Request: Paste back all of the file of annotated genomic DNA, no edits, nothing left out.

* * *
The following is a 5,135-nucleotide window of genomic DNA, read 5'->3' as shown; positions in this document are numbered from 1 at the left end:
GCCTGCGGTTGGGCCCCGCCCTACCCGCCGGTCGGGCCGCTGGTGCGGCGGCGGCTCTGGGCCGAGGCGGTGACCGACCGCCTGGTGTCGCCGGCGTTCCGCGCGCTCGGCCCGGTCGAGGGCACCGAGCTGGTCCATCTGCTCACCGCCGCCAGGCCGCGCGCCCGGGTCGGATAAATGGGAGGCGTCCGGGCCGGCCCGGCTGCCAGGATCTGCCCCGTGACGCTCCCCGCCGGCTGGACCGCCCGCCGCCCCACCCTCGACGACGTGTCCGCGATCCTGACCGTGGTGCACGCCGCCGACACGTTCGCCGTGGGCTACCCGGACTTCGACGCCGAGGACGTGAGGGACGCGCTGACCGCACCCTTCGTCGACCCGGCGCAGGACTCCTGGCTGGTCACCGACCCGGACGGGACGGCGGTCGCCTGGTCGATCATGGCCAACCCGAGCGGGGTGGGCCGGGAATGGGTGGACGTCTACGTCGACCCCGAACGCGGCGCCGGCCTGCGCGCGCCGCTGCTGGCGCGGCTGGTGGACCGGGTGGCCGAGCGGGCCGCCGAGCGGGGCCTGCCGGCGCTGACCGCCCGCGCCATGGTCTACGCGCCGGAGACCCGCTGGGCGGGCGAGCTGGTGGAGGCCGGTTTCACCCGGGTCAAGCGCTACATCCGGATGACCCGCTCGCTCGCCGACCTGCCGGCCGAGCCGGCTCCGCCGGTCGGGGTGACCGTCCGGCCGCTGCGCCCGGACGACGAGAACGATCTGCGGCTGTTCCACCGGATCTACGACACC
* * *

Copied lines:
The following is a 5,135-nucleotide window of genomic DNA, read 5'->3' as shown; positions in this document are numbered from 1 at the left end:
GCCTGCGGTTGGGCCCCGCCCTACCCGCCGGTCGGGCCGCTGGTGCGGCGGCGGCTCTGGGCCGAGGCGGTGACCGACCGCCTGGTGTCGCCGGCGTTCCGCGCGCTCGGCCCGGTCGAGGGCACCGAGCTGGTCCATCTGCTCACCGCCGCCAGGCCGCGCGCCCGGGTCGGATAAATGGGAGGCGTCCGGGCCGGCCCGGCTGCCAGGATCTGCCCCGTGACGCTCCCCGCCGGCTGGACCGCCCGCCGCCCCACCCTCGACGACGTGTCCGCGATCCTGACCGTGGTGCACGCCGCCGACACGTTCGCCGTGGGCTACCCGGACTTCGACGCCGAGGACGTGAGGGACGCGCTGACCGCACCCTTCGTCGACCCGGCGCAGGACTCCTGGCTGGTCACCGACCCGGACGGGACGGCGGTCGCCTGGTCGATCATGGCCAACCCGAGCGGGGTGGGCCGGGAATGGGTGGACGTCTACGTCGACCCCGAACGCGGCGCCGGCCTGCGCGCGCCGCTGCTGGCGCGGCTGGTGGACCGGGTGGCCGAGCGGGCCGCCGAGCGGGGCCTGCCGGCGCTGACCGCCCGCGCCATGGTCTACGCGCCGGAGACCCGCTGGGCGGGCGAGCTGGTGGAGGCCGGTTTCACCCGGGTCAAGCGCTACATCCGGATGACCCGCTCGCTCGCCGACCTGCCGGCCGAGCCGGCTCCGCCGGTCGGGGTGACCGTCCGGCCGCTGCGCCCGGACGACGAGAACGATCTGCGGCTGTTCCACCGGATCTACGACACC